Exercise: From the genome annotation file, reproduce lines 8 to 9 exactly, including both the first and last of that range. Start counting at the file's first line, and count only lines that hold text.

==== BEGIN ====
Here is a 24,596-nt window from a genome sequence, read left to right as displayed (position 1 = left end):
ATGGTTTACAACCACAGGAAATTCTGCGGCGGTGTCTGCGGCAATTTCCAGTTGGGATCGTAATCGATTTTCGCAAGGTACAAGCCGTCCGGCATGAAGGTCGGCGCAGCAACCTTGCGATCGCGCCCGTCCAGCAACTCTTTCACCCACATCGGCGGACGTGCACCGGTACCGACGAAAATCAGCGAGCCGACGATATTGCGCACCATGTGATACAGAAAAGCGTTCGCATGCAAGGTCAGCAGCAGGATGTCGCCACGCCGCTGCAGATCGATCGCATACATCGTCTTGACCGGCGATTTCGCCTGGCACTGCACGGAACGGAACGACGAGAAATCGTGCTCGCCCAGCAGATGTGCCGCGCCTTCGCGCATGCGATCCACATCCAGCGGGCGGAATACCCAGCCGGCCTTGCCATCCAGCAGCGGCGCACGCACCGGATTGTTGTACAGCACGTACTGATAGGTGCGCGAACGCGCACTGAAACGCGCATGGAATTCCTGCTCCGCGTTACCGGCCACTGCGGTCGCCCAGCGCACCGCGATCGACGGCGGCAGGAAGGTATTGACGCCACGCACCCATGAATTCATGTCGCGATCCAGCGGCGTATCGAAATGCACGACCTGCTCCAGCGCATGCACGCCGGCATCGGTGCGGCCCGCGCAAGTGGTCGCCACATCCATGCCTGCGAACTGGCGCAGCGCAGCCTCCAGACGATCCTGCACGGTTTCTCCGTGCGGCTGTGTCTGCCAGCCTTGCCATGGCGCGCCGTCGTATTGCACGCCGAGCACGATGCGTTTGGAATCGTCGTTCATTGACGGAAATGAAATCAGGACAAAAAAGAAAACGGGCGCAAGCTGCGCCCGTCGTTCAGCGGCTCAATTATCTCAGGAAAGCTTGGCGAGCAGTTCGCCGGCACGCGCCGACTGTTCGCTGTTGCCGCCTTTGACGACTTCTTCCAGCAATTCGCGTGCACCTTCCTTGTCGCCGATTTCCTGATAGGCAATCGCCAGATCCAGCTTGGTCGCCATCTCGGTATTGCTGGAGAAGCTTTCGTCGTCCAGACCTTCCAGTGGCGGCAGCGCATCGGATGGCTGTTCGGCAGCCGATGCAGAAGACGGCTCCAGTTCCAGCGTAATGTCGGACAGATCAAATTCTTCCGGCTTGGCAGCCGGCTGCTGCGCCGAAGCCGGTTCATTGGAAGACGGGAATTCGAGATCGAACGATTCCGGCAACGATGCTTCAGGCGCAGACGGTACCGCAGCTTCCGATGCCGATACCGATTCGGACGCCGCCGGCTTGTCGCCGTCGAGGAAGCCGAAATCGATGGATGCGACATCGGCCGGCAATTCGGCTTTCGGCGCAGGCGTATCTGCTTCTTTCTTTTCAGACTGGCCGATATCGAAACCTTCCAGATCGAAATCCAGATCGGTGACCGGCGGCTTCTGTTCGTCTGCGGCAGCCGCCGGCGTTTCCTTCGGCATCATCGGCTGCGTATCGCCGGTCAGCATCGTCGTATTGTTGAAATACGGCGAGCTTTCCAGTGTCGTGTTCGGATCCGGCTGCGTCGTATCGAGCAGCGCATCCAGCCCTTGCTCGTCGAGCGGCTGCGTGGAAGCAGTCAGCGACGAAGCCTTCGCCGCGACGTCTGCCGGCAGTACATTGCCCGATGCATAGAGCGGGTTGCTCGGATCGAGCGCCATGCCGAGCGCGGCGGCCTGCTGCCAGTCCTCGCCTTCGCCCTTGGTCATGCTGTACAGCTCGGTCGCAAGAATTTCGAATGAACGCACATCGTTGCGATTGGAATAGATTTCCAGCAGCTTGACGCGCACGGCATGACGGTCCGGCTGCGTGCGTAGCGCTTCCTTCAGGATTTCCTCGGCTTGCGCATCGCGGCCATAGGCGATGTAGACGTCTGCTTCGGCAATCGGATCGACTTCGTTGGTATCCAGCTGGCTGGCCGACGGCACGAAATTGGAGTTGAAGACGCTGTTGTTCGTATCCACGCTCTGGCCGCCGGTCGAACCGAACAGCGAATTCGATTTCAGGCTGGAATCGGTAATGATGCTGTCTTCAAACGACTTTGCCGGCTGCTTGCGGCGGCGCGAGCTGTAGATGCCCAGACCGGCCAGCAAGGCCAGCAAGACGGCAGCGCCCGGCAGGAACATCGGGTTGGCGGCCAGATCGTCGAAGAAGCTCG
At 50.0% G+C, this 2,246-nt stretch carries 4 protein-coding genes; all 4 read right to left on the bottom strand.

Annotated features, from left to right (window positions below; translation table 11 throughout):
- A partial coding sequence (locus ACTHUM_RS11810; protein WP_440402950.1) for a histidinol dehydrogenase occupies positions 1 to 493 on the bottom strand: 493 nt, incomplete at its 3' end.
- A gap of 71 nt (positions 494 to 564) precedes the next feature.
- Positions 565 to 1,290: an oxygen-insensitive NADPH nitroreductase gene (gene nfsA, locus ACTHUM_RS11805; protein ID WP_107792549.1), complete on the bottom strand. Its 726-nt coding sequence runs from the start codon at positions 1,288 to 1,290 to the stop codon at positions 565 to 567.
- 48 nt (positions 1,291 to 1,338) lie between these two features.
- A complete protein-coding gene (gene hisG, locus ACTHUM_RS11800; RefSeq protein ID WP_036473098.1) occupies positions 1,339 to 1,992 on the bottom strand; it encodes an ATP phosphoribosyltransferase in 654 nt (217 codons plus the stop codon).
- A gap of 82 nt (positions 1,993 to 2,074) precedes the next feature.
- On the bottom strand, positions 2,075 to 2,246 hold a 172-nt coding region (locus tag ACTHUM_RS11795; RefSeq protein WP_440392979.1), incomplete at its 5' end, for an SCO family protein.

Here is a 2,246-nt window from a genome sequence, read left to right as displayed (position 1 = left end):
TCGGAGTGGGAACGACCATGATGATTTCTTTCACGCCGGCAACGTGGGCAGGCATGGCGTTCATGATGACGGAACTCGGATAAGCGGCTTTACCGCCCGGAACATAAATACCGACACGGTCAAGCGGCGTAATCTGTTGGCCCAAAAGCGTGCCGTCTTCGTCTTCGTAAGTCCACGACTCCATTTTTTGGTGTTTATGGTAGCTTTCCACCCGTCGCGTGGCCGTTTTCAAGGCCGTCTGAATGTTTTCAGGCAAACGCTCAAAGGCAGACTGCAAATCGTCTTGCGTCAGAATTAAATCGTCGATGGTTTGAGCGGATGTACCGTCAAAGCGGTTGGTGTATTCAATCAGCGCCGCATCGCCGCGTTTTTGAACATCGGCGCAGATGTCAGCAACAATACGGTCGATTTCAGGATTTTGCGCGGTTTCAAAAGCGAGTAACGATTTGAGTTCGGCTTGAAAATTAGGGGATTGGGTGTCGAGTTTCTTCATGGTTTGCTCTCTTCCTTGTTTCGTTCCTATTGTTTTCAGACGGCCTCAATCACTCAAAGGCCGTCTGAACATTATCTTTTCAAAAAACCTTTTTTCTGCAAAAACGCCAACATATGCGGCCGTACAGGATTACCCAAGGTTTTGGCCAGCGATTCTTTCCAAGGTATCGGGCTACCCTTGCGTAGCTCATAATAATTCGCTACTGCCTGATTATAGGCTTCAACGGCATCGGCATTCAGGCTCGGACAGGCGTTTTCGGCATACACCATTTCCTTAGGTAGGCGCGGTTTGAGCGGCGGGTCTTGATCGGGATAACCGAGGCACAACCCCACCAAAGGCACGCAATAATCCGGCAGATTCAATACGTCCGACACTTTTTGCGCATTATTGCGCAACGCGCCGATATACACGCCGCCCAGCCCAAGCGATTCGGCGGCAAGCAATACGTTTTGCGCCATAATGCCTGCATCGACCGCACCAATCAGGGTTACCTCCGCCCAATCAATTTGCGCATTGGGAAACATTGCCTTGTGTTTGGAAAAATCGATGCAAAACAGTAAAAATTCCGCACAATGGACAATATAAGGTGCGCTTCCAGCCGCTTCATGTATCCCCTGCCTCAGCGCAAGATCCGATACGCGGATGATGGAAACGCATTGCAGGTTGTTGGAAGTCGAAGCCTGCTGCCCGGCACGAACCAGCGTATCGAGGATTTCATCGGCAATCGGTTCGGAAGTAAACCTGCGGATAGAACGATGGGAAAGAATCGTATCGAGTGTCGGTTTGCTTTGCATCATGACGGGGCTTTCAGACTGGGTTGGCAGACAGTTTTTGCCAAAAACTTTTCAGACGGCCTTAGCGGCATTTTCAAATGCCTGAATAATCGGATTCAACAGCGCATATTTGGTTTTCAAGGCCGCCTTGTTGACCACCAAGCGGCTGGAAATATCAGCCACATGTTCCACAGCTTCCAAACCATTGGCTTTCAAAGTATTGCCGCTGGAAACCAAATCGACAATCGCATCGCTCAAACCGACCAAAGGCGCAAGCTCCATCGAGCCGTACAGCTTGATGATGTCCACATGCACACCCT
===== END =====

- 48 nt (positions 1,291 to 1,338) lie between these two features.
- A complete protein-coding gene (gene hisG, locus ACTHUM_RS11800; RefSeq protein ID WP_036473098.1) occupies positions 1,339 to 1,992 on the bottom strand; it encodes an ATP phosphoribosyltransferase in 654 nt (217 codons plus the stop codon).